She pointed to SKY Residences in Edmonton and Park Point in Calgary as examples of high-end new developments that are indicative of growth in both cities’ luxury markets.
“There are plans for new, higher-end luxury products coming up in the next few years that will draw in the type of buyers you see in Vancouver,” she said.
In Montreal, “all the big brains of the planet are coming here,” Mr. Groleau said. The city’s start-up economy is strong, with tech companies moving in to take advantage of its highly educated workforce, and in fact, Montreal had the highest job growth last year of cities in both Canada and the United States.
“We have crazy good universities,” Mr. Groleau said. “We’re getting into that perception that we’re the Boston of Canada. Tuition fees are really low, so parents are sending their kids to Montreal.”
Culturally, Montreal has much to offer, too, he added, with its distinctly European flavor, and vibrant bar and restaurant scene.
“It’s attractive to workers, tourists, and students, and you have all that mixed together on an island, so it’s booming,” Mr. Groleau said.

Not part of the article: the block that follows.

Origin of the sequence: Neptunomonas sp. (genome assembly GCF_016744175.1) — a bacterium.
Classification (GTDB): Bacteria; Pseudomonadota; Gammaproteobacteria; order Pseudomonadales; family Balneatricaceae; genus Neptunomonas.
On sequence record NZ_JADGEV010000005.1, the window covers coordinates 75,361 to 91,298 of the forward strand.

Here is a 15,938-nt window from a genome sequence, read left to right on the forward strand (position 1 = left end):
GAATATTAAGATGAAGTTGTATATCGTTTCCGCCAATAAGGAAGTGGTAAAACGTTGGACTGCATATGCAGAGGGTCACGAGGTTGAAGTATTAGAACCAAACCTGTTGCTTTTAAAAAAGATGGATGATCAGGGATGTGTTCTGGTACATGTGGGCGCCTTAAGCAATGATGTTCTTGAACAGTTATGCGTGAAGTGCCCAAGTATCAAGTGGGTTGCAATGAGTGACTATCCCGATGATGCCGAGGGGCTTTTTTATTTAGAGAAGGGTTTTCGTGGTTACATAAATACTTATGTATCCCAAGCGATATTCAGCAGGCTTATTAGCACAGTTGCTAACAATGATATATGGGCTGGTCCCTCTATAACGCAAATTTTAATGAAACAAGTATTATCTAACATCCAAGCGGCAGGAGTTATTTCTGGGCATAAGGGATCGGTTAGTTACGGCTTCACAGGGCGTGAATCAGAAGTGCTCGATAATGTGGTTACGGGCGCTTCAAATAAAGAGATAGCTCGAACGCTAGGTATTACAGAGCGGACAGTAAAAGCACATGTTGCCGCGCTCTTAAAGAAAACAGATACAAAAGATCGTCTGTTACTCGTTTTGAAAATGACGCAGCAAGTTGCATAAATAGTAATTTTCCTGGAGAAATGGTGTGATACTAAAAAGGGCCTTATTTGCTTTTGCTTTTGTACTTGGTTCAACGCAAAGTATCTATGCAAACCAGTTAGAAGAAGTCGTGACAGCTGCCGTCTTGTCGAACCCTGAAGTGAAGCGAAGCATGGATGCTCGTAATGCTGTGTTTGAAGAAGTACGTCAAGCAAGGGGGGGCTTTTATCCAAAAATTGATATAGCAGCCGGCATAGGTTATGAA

In Victoria, it’s about the intangibles, Mr. Petrie said, like its atmosphere of friendliness, as well as more measurable quality-of-life factors like climate; Victoria’s winters are mild compared to those of many other Canadian cities.
“You can be outside year-round and play golf in February. We get double the number of hours of sunshine as Seattle and Vancouver,” he said. “People come as tourists, and Victoria morphs from a place to visit to a place to live.”
Like Montreal, the dining scene in Victoria is lively–the city has the most restaurants per capita of any in Canada–and educational standards are high, drawing buyers from around the world who want their children to attend the local schools, he added. Plus, Victoria’s location means easy access to other cities like Vancouver and San Francisco.
“Victoria is what you wish the world would stay like,” he said.